Spinoff : What We Do, What We Used to Do - page 3

The HIV thread reminded me of a thread I've wanted to start here for a while. (Apologies if it's been done!) I love to hear accounts from experienced nurses about how nursing practice used to be,... Read More

  1. by   elizabells
    In my NICU we still almost never wear gloves, unless a pt is on contact isolation, for the first bath, or there's a known positive maternal HIV status. Most of us don't even wear gloves for IVs/labs. PT/OT and the feeding specialist do wear gloves, but they're going from bed to bed to bed.

    That's interesting about the sharps in the gurney thing. My second day as a new grad RN I got a needlestick because someone had defeated the safety on a needle, used it to draw blood, and then stuck it in the isolette mattress and apparently forgot to throw it out. This was on an intralabor transport from a state that doesn't require prenatal HIV testing. Turns out that post-exposure prophylaxis makes you really nauseated. :uhoh21:
  2. by   Diary/Dairy
    I have mixed my own phenylephrine gtt this year......something I felt REALLY uncomfortable with - I had 2 people double check my mixing before I went and hung the new bag.....small country hospital without a night shift pharmacy.......

    I had no issues BTW with mixing up my own diltiazem gtt, just the phenylephrine made me a bit queasy to think about if it had been wrong!
  3. by   NurseNora
    I remember every woman in labor getting a soap suds enema (4H), a full shave prep, a spinal for delivery and forceps. Pain medication was Demerol 50mg & Largon 20 mg IV q3h. Some of the docs still used Scopolamine gr 1/150 (twilight sleep) with the Demerol and Largon. We used a lot of Narcan. IV's were started with straight needles because we didn't have the caths yet and had to be restarted several times per labor because they blew very easily, what with the sharp point and the patient's movement and all. Only one of the docs I worked with insisted that his patients have the IV started before the spinal was given. We gave Oxytocin straight IV push with the delivery of the head or the anterior shoulder, often mainlining it because there was no IV running at all. There were no fetal monitors; we listened with the fetoscope q15min and usually insisted mom stayed on her back for our convenience.

    When we ran Pitocin for induction, we didn't have pumps or IV monitors, we eyeballed it. Started at 5ggt/min and increased 5gtt/min q15min. MgSO4 was often given IM instead of IV: 5cc in each hip mixed with a little Lidocaine because it burned so badly.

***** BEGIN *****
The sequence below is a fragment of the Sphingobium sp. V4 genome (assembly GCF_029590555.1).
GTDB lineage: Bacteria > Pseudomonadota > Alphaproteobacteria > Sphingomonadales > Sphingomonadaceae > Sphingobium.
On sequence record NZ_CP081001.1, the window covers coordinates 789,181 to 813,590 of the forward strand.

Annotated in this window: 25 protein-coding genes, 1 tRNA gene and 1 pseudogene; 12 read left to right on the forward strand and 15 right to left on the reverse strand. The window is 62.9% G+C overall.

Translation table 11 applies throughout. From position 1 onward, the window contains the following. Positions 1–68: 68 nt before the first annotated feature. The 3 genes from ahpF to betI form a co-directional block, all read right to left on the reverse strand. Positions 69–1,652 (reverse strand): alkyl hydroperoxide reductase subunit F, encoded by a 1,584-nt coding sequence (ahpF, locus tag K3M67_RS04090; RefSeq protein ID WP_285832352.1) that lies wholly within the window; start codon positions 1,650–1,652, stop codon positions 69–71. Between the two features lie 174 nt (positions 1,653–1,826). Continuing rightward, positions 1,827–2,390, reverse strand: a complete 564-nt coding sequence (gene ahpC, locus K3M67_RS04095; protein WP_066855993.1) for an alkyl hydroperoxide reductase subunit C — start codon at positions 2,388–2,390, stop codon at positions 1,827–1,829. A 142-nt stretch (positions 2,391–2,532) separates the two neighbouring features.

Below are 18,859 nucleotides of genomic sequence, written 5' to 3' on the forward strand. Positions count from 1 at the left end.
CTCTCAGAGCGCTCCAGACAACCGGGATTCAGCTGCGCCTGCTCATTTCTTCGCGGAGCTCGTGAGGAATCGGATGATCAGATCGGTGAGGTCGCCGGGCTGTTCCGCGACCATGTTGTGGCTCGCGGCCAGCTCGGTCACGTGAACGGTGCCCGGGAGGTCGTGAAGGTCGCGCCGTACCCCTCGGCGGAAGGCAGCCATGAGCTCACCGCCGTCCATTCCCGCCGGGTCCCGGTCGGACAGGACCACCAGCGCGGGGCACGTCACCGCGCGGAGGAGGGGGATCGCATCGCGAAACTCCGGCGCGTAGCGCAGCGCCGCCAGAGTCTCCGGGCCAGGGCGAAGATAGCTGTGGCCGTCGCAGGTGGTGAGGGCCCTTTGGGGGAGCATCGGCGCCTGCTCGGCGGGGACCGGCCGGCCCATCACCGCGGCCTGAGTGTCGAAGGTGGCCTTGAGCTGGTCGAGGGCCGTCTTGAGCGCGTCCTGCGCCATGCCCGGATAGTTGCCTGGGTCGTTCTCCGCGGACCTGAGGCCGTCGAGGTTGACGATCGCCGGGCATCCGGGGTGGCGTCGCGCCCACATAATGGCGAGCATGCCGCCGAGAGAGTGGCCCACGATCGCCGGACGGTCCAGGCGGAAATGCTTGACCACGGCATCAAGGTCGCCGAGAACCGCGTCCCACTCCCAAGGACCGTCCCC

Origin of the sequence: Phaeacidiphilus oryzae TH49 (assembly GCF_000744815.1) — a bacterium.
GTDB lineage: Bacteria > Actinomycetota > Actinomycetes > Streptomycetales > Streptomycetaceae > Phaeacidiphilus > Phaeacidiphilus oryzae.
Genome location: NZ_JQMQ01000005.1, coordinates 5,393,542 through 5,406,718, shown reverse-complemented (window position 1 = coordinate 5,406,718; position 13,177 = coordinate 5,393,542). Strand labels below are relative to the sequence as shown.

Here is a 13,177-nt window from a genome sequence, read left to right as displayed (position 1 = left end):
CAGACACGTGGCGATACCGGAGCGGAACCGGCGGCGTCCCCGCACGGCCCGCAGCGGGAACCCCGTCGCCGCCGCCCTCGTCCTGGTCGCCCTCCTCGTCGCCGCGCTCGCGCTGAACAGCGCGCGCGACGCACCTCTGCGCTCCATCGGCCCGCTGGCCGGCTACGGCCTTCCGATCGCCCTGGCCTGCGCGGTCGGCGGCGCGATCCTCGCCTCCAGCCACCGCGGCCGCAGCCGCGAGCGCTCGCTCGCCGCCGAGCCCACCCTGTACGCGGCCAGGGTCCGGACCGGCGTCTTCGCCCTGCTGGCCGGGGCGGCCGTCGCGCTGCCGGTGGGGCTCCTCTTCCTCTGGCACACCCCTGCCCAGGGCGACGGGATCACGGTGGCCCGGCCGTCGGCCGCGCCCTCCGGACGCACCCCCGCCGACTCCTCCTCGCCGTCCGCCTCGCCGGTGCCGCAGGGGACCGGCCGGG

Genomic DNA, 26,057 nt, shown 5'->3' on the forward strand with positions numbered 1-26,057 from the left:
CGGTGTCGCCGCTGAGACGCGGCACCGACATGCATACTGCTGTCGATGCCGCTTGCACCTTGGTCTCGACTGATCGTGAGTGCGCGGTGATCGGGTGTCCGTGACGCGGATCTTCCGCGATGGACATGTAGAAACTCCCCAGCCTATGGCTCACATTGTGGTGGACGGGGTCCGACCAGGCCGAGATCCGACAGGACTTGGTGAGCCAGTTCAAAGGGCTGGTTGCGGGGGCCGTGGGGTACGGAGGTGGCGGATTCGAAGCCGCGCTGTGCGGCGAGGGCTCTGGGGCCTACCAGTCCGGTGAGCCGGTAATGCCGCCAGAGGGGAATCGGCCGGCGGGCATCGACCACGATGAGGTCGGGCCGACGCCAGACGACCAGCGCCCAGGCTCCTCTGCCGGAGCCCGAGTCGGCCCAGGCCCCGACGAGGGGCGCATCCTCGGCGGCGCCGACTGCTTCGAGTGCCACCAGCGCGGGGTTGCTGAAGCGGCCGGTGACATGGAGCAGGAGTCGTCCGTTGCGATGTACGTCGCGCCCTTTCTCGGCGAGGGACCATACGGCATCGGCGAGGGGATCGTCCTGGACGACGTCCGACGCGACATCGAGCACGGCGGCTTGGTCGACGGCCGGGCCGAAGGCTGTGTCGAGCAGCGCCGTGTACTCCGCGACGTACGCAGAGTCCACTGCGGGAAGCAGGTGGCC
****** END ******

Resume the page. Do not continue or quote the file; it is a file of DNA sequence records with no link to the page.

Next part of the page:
To stop preterm labor, we gave IV alcohol. The dose was based on weight, but it worked out to almost 1 L of 10% Alcohol in D5W in the first hour, then about 100cc/hr. They giggled the first 10 min, then started with the "black swirlies" and began to vomit. Then after about 20-25min the passed out and were incontinent of urine until they were taken off the alcohol drip. Boy were they hung over. Some of the docs ordered vodka and OJ for a couple of days after the drip was stopped to wean them off. If we sent someone home in false labor, we'd often advise them to have a couple of stiff drinks when they got home to stop the contractions so they could get some sleep.

    I was fortunate to work in a hospital that was doing family centered care even back in the 60's, so I've never had to routinely separate moms and babes. But when mom nursed, she was only allowed to nurse 3 min/side the first time she nursed, 4min/side the second time and so on. Bottle fed infants were often NPO for the first 8 hours. No one was allowed out of bed for the first 8 hours after delivery and if they'd had a spinal, the patient was to be flat for 12 hours. Imagine trying to void for the first time flat in bed, using a bed pan!!!! We did a lot of caths.

    We washed our own delivery instruments and didn't wear gloves to do it. I remember one nurse who throughout the fall kept admiring the way her "golden tan" wasn't fading. Then one night we noticed that the whites of her eyes were "golden" as well. She had hepititis.

    Thanks for this trip down memory lane.
  4. by   CseMgr1
    Doing all the IV starts, mixing and administering all the IV meds (with the exception of blood products), many moons ago when I was an LPN.

    How times have changed.....
  5. by   NursingAgainstdaOdds
    Thanks so much for sharing, everyone. This is really interesting.
  6. by   OC_An Khe
    Yes using gloves were hard to get used to at first. Still find it easier to find veins without them though.
    PM care including back rubs with either oil or powder. Doing all the house keeping chores on the floor and using the unit kitchen to make holiday meals besides tea and toast for the patient.
    Of course there are more thimngs we do today that we weren't allowed to do in the past but thats a different thread.
  7. by   ebear
    I have also enjoyed this trip down Memory Lane! I had completely forgotten so much of this stuff! Especially stripping glass IV bottles! hahahaha!!!! ...and sticking sharps into mattresses!!